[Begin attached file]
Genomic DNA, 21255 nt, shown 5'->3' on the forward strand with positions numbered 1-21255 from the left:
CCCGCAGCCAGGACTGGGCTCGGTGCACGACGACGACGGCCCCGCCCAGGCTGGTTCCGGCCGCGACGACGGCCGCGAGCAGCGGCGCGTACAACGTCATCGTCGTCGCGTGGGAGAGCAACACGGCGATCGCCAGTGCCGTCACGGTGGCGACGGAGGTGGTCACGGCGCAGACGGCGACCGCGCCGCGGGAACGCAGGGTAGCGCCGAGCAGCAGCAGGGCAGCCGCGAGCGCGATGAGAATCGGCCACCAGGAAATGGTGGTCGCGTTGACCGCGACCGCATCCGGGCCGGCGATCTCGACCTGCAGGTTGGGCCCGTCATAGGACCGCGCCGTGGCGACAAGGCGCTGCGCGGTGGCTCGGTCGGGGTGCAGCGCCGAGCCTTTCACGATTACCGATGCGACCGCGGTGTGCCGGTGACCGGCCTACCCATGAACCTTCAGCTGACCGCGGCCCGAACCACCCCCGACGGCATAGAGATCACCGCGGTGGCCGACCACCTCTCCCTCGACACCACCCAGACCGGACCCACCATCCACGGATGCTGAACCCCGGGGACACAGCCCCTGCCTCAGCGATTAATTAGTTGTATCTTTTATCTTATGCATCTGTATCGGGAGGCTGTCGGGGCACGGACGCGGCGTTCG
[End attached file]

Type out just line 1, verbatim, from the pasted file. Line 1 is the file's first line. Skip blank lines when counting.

Genomic DNA, 21255 nt, shown 5'->3' on the forward strand with positions numbered 1-21255 from the left: